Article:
A FUND to give a battling little girl a more comfortable life has received a big boost.
Three-year-old Poppy Wilkinson was born with no left foot, and no toes on her right foot, after problems developed during her mum’s pregnancy.
She developed amniotic band syndrome, where fibres in the womb wrap around limbs and cut off blood flow.
Poppy has a prosthetic foot to help her lead the normal life of an active child.
But she is facing a third operation to ease her pain as the bones in her leg poke through as she grows.
A fund, called Poppy’s Appeal, to help pay for the operation privately, has just received a big boost from family friend Dwane Douglas, who held a charity night at the Rovers Quoit Club, in Easington Road, featuring local band Freetown.
She has coped absolutely fantasticallyPoppy’s mum Kirby Hackworth
Dwane said: “Poppy has been having a bit of a hard time recently with being in hospital.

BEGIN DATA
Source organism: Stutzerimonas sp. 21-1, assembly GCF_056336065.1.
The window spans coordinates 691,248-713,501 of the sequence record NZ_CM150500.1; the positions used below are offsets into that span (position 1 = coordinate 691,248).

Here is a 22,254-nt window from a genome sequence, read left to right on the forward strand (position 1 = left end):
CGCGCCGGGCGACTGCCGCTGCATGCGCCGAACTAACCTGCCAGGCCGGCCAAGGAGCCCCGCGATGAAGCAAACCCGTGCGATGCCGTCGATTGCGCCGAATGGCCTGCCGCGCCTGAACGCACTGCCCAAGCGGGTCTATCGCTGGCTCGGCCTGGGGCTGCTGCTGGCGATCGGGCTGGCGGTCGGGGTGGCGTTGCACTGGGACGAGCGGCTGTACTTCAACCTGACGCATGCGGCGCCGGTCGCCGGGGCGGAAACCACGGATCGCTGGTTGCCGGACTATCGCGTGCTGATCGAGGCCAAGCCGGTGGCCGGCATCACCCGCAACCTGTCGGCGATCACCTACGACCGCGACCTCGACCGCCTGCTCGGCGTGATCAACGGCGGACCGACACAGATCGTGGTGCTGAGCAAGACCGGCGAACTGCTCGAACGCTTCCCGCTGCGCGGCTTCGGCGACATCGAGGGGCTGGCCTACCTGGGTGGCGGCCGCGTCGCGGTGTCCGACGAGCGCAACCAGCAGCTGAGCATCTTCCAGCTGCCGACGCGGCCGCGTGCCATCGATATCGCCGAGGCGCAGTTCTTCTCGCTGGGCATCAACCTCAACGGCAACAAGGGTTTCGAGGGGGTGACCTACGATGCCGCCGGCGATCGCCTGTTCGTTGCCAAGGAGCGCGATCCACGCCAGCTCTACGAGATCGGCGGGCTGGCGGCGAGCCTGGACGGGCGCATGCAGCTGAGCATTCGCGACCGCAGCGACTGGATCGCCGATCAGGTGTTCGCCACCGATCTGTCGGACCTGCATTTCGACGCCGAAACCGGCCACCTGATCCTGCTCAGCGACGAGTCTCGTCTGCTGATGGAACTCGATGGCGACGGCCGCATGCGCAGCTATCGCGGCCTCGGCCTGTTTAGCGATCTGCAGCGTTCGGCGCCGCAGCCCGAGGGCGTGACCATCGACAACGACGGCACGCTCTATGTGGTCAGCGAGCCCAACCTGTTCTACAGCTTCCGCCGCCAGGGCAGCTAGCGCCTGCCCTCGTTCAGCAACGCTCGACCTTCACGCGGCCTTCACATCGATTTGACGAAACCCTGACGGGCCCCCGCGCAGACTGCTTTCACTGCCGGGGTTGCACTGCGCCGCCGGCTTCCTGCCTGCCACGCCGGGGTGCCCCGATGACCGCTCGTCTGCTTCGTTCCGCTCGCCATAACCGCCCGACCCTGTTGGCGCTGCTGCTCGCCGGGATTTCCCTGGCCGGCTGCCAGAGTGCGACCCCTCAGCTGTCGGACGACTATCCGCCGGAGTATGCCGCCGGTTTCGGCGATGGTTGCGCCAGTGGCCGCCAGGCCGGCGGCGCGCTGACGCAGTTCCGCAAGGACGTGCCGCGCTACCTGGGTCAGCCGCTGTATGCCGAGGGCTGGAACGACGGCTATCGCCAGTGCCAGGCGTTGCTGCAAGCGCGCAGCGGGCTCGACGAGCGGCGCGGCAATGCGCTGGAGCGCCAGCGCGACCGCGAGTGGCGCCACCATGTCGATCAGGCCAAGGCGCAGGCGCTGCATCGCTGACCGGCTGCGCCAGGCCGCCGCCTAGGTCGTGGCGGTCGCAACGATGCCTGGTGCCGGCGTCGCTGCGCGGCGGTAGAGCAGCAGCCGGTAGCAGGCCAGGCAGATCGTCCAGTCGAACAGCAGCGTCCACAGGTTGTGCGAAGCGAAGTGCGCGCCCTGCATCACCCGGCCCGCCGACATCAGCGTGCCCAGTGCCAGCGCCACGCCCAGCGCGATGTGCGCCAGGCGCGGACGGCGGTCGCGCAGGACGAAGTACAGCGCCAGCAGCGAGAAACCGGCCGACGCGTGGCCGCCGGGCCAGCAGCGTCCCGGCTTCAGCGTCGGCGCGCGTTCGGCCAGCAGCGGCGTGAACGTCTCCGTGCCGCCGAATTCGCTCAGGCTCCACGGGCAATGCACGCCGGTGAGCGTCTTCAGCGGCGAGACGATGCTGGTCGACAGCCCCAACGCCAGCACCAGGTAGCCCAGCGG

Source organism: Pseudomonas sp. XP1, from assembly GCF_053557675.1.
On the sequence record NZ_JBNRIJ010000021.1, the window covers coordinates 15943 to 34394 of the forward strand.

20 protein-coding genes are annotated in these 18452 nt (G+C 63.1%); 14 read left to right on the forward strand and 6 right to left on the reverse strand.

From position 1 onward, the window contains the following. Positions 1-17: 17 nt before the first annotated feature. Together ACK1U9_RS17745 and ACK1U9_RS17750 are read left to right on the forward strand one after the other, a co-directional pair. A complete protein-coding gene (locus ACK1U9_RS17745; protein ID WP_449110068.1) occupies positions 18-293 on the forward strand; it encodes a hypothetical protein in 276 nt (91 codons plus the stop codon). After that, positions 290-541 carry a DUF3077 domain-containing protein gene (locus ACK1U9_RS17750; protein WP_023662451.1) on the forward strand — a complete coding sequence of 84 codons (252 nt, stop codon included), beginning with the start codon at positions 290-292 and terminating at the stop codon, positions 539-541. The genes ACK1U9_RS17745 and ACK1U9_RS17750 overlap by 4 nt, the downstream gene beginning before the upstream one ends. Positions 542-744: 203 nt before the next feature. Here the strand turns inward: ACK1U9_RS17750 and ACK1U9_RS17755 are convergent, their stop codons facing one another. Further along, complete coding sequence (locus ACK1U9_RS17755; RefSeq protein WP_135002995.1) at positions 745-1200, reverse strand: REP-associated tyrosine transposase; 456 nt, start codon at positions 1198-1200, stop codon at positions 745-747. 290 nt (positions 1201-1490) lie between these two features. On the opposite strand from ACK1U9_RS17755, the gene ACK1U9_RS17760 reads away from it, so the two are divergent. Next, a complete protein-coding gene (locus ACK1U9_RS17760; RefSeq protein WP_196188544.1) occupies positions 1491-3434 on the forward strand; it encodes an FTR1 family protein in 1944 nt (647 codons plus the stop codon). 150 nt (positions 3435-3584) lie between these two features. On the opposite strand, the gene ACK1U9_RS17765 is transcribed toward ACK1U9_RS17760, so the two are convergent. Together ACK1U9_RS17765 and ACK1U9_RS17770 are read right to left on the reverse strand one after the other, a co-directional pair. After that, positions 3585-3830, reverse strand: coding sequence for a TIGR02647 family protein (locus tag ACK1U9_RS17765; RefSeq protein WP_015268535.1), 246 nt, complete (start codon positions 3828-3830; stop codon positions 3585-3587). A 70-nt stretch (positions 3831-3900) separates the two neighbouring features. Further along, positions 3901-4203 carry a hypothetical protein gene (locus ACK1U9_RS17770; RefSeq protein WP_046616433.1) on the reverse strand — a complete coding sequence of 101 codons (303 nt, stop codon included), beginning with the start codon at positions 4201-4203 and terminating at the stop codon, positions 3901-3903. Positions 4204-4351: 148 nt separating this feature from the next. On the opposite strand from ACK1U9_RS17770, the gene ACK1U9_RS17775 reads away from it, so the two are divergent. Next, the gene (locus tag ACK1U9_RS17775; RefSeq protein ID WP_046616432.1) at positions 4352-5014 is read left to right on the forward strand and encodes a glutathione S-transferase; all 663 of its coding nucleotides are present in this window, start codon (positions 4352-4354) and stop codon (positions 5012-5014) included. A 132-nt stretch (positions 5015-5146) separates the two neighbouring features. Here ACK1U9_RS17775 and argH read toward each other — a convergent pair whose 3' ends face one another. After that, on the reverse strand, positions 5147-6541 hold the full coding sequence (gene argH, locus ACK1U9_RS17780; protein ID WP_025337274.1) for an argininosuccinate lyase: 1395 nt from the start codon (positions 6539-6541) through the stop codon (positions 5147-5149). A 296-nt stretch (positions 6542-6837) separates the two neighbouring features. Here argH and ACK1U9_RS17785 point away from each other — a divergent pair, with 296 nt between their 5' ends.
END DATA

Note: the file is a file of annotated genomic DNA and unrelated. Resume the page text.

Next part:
“Her grandmother Jennifer Berry is a close friend of the family and I was happy to help.”
Poppy’s mum Kirby Hackworth, 23, said: “We are absolutely over the moon, it is lovely of him.
“I can’t believe how generous everyone has been, we’ve had a lot of help from a lot of people.
“There is still money to come in from coast to coasts and not including Dwane’s money, the trust fund is at nearly £4,000.”
Poppy, who was born prematurely at 24 weeks, and weighing just 1lb 10oz, has already undergone two operations to shave the bone in her leg.
She is due to see a consultant at James Cook University Hospital in Middlesbrough next week to find out when she will need her next one.
The fund was set up as Poppy was on the NHS waiting list for her last operation for eight months and her family do not want her to miss out on everyday life when she uses a wheelchair when unable to wear her prosthetic foot.
And Poppy has just undergone keyhole heart surgery to close a valve in her heart as a result of her premature arrival.
But Kirby and the rest of Poppy’s loving family have been amazed at her constant bravery and happy outlook.
“She has coped absolutely fantastically,” added Kirby, who is training to be a paediatric nurse.
“She is a little princess and loves having her leg even though she does get a bit aggravated sometimes when she has to take it off.”